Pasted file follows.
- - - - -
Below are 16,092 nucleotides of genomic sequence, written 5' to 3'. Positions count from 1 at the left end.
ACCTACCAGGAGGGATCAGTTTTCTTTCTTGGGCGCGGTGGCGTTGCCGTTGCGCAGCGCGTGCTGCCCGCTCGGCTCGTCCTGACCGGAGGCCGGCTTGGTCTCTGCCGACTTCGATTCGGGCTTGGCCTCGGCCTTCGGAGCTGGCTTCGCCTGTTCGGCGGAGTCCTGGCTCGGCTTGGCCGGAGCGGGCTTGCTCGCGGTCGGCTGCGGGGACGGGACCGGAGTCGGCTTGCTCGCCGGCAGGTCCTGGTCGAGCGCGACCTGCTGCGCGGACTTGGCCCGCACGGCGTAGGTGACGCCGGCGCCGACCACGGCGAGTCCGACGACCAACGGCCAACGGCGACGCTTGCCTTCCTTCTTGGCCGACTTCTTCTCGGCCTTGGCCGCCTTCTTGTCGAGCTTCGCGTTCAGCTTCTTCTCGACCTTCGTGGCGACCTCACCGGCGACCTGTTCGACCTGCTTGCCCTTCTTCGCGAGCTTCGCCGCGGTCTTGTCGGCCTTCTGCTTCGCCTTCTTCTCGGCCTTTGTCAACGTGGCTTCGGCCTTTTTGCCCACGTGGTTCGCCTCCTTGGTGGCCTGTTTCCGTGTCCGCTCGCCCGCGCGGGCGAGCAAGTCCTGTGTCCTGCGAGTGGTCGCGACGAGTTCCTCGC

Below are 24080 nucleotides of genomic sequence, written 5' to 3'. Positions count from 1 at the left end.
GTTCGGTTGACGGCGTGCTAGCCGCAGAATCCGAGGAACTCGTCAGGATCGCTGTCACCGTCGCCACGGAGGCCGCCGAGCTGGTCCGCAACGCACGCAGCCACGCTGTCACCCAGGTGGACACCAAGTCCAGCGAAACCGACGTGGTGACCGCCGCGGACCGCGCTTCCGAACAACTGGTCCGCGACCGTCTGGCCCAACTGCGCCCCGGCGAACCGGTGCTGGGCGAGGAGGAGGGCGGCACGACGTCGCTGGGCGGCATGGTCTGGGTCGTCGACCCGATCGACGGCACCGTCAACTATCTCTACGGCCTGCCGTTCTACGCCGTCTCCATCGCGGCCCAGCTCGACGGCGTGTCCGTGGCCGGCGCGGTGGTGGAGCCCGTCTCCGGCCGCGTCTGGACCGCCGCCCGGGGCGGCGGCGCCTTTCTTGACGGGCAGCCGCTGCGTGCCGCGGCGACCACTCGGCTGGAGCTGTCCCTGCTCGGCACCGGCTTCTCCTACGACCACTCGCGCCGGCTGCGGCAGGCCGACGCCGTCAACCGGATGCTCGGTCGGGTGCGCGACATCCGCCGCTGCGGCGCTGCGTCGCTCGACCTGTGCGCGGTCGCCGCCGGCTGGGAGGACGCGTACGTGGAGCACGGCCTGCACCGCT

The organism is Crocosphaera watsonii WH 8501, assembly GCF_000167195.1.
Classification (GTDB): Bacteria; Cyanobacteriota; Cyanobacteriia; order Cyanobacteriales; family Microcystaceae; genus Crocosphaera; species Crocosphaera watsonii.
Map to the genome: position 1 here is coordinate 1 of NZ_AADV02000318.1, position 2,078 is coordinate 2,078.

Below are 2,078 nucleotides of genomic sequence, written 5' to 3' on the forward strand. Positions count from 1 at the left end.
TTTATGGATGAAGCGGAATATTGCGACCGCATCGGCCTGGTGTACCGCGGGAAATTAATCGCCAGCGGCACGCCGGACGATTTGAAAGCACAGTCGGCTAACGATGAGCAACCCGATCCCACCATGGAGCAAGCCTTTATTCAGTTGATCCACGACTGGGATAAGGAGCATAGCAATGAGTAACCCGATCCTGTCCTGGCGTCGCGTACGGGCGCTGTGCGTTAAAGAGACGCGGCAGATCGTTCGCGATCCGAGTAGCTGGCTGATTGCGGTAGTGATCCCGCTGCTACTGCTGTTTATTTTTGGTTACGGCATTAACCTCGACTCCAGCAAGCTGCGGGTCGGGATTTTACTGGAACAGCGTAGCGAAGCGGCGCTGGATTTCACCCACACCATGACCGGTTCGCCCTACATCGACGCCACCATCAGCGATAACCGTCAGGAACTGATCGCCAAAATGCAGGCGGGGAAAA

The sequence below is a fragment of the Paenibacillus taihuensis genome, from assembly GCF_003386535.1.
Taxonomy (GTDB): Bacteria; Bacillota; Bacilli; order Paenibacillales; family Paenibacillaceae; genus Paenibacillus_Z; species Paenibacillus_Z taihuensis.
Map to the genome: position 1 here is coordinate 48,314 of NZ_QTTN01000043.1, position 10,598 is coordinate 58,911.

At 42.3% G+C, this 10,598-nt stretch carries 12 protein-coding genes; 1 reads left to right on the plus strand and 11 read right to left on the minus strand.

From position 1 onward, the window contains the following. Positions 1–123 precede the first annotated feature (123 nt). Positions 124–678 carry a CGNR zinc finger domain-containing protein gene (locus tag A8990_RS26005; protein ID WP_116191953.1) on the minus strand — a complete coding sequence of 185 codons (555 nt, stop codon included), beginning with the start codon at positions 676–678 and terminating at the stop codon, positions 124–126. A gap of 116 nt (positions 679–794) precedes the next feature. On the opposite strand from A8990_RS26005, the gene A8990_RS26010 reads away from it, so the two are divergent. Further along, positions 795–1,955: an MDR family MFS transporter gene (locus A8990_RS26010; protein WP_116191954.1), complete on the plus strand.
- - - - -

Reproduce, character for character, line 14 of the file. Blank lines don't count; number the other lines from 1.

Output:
From position 1 onward, the window contains the following. Positions 1–123 precede the first annotated feature (123 nt). Positions 124–678 carry a CGNR zinc finger domain-containing protein gene (locus tag A8990_RS26005; protein ID WP_116191953.1) on the minus strand — a complete coding sequence of 185 codons (555 nt, stop codon included), beginning with the start codon at positions 676–678 and terminating at the stop codon, positions 124–126. A gap of 116 nt (positions 679–794) precedes the next feature. On the opposite strand from A8990_RS26005, the gene A8990_RS26010 reads away from it, so the two are divergent. Further along, positions 795–1,955: an MDR family MFS transporter gene (locus A8990_RS26010; protein WP_116191954.1), complete on the plus strand.